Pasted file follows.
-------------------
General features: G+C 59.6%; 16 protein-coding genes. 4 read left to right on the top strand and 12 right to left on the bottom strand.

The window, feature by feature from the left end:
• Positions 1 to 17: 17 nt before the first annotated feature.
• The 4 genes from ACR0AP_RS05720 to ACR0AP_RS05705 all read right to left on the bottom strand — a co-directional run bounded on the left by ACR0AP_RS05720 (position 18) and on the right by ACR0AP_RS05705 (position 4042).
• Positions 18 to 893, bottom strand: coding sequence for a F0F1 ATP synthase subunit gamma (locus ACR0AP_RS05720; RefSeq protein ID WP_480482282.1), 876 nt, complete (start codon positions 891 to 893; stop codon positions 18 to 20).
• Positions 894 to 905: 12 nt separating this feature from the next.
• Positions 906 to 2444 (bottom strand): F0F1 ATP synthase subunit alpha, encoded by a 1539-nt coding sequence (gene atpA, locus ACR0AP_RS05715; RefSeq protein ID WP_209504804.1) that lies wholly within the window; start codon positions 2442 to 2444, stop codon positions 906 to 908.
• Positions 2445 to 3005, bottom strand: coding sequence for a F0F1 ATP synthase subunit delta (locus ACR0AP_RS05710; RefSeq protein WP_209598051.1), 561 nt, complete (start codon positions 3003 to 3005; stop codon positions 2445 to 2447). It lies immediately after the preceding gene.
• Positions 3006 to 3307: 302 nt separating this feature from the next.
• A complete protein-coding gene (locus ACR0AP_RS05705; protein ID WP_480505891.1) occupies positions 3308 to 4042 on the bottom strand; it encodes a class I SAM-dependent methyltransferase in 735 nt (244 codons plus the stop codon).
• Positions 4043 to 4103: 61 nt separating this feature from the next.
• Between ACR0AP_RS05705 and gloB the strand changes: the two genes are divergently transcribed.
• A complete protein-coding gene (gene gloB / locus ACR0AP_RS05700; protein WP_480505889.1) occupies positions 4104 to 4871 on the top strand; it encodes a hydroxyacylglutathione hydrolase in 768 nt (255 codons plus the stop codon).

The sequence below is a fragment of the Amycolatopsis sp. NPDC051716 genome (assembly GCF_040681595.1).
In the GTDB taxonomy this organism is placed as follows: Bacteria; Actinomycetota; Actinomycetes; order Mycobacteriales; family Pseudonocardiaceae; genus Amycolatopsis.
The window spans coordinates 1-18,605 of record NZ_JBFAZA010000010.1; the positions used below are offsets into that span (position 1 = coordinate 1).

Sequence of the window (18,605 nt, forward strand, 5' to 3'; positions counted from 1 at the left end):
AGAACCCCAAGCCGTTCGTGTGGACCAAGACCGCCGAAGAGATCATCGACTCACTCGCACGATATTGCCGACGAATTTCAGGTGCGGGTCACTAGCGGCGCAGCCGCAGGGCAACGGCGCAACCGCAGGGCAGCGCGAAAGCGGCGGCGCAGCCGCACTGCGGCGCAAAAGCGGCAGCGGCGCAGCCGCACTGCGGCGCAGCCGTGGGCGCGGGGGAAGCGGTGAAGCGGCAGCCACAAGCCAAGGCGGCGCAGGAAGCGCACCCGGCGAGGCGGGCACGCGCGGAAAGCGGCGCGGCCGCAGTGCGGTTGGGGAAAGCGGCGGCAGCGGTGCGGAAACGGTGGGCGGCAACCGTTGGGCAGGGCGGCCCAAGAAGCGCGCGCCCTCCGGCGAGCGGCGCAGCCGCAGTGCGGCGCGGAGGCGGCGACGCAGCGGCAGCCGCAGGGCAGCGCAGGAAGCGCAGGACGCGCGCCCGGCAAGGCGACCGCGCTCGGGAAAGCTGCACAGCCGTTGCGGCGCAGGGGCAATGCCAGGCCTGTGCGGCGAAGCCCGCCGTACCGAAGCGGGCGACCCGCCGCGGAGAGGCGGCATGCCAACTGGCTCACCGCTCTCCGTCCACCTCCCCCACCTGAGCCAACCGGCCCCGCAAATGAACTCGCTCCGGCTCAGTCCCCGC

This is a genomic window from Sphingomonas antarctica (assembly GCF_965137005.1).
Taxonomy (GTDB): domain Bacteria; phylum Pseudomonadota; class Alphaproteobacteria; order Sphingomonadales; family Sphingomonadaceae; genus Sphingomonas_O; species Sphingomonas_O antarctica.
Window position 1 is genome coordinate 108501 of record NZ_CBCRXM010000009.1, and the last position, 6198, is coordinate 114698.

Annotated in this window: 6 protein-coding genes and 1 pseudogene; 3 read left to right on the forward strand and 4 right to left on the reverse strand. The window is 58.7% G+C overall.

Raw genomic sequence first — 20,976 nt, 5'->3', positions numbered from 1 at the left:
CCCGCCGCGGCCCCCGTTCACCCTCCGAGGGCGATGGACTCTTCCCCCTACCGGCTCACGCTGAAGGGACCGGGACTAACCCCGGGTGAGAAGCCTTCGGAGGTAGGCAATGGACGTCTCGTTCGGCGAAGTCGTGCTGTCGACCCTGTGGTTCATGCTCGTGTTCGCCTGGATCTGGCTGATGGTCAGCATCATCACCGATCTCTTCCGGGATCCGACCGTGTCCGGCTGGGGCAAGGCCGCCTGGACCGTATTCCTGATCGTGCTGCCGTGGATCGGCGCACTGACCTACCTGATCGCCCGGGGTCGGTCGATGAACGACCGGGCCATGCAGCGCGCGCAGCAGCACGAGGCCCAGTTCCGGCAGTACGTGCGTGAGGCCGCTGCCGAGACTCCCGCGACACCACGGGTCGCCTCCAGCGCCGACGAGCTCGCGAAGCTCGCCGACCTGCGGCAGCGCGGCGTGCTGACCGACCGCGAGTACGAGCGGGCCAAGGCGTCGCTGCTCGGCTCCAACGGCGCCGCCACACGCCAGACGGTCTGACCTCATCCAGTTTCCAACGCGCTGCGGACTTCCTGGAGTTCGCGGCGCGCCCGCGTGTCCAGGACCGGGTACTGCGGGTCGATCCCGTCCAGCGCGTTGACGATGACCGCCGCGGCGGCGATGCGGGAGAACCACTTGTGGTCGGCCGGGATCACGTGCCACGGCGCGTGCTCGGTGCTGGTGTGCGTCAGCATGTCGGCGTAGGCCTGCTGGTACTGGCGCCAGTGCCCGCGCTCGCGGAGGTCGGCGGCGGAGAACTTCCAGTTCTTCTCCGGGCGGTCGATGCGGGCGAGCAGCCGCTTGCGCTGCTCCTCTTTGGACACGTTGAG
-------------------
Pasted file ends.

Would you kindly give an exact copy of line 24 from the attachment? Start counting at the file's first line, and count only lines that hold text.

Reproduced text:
CCCGCCGCGGCCCCCGTTCACCCTCCGAGGGCGATGGACTCTTCCCCCTACCGGCTCACGCTGAAGGGACCGGGACTAACCCCGGGTGAGAAGCCTTCGGAGGTAGGCAATGGACGTCTCGTTCGGCGAAGTCGTGCTGTCGACCCTGTGGTTCATGCTCGTGTTCGCCTGGATCTGGCTGATGGTCAGCATCATCACCGATCTCTTCCGGGATCCGACCGTGTCCGGCTGGGGCAAGGCCGCCTGGACCGTATTCCTGATCGTGCTGCCGTGGATCGGCGCACTGACCTACCTGATCGCCCGGGGTCGGTCGATGAACGACCGGGCCATGCAGCGCGCGCAGCAGCACGAGGCCCAGTTCCGGCAGTACGTGCGTGAGGCCGCTGCCGAGACTCCCGCGACACCACGGGTCGCCTCCAGCGCCGACGAGCTCGCGAAGCTCGCCGACCTGCGGCAGCGCGGCGTGCTGACCGACCGCGAGTACGAGCGGGCCAAGGCGTCGCTGCTCGGCTCCAACGGCGCCGCCACACGCCAGACGGTCTGACCTCATCCAGTTTCCAACGCGCTGCGGACTTCCTGGAGTTCGCGGCGCGCCCGCGTGTCCAGGACCGGGTACTGCGGGTCGATCCCGTCCAGCGCGTTGACGATGACCGCCGCGGCGGCGATGCGGGAGAACCACTTGTGGTCGGCCGGGATCACGTGCCACGGCGCGTGCTCGGTGCTGGTGTGCGTCAGCATGTCGGCGTAGGCCTGCTGGTACTGGCGCCAGTGCCCGCGCTCGCGGAGGTCGGCGGCGGAGAACTTCCAGTTCTTCTCCGGGCGGTCGATGCGGGCGAGCAGCCGCTTGCGCTGCTCCTCTTTGGACACGTTGAG